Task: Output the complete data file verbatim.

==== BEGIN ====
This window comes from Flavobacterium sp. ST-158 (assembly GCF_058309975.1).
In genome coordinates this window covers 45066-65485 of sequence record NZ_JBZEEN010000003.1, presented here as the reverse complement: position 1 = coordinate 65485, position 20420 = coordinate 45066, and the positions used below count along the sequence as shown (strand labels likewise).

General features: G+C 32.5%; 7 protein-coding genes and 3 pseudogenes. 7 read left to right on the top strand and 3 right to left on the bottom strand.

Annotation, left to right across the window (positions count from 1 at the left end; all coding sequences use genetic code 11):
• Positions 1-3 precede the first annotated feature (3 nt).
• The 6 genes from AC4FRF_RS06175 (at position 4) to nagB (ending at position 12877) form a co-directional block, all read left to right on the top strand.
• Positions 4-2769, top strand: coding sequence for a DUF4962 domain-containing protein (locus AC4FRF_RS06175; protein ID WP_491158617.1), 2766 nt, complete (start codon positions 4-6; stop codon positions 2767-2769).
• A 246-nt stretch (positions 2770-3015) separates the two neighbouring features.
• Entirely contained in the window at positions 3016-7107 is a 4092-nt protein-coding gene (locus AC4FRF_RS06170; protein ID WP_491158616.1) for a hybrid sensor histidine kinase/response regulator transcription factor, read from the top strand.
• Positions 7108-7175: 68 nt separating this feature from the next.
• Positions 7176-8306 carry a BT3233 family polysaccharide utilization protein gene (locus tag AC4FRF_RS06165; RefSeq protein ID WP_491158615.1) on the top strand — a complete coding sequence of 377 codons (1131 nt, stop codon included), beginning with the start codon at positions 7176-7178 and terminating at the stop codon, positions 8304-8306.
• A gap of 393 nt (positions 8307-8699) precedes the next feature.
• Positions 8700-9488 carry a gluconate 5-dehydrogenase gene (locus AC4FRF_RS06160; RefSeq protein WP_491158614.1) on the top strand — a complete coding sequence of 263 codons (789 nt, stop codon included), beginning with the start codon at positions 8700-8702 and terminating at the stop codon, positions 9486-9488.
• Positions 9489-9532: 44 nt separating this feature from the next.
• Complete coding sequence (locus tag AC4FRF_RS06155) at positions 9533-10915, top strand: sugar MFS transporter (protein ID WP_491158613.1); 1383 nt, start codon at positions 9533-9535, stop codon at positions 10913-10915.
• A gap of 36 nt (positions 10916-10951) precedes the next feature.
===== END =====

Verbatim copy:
This window comes from Flavobacterium sp. ST-158 (assembly GCF_058309975.1).
In genome coordinates this window covers 45066-65485 of sequence record NZ_JBZEEN010000003.1, presented here as the reverse complement: position 1 = coordinate 65485, position 20420 = coordinate 45066, and the positions used below count along the sequence as shown (strand labels likewise).

General features: G+C 32.5%; 7 protein-coding genes and 3 pseudogenes. 7 read left to right on the top strand and 3 right to left on the bottom strand.

Annotation, left to right across the window (positions count from 1 at the left end; all coding sequences use genetic code 11):
• Positions 1-3 precede the first annotated feature (3 nt).
• The 6 genes from AC4FRF_RS06175 (at position 4) to nagB (ending at position 12877) form a co-directional block, all read left to right on the top strand.
• Positions 4-2769, top strand: coding sequence for a DUF4962 domain-containing protein (locus AC4FRF_RS06175; protein ID WP_491158617.1), 2766 nt, complete (start codon positions 4-6; stop codon positions 2767-2769).
• A 246-nt stretch (positions 2770-3015) separates the two neighbouring features.
• Entirely contained in the window at positions 3016-7107 is a 4092-nt protein-coding gene (locus AC4FRF_RS06170; protein ID WP_491158616.1) for a hybrid sensor histidine kinase/response regulator transcription factor, read from the top strand.
• Positions 7108-7175: 68 nt separating this feature from the next.
• Positions 7176-8306 carry a BT3233 family polysaccharide utilization protein gene (locus tag AC4FRF_RS06165; RefSeq protein ID WP_491158615.1) on the top strand — a complete coding sequence of 377 codons (1131 nt, stop codon included), beginning with the start codon at positions 7176-7178 and terminating at the stop codon, positions 8304-8306.
• A gap of 393 nt (positions 8307-8699) precedes the next feature.
• Positions 8700-9488 carry a gluconate 5-dehydrogenase gene (locus AC4FRF_RS06160; RefSeq protein WP_491158614.1) on the top strand — a complete coding sequence of 263 codons (789 nt, stop codon included), beginning with the start codon at positions 8700-8702 and terminating at the stop codon, positions 9486-9488.
• Positions 9489-9532: 44 nt separating this feature from the next.
• Complete coding sequence (locus tag AC4FRF_RS06155) at positions 9533-10915, top strand: sugar MFS transporter (protein ID WP_491158613.1); 1383 nt, start codon at positions 9533-9535, stop codon at positions 10913-10915.
• A gap of 36 nt (positions 10916-10951) precedes the next feature.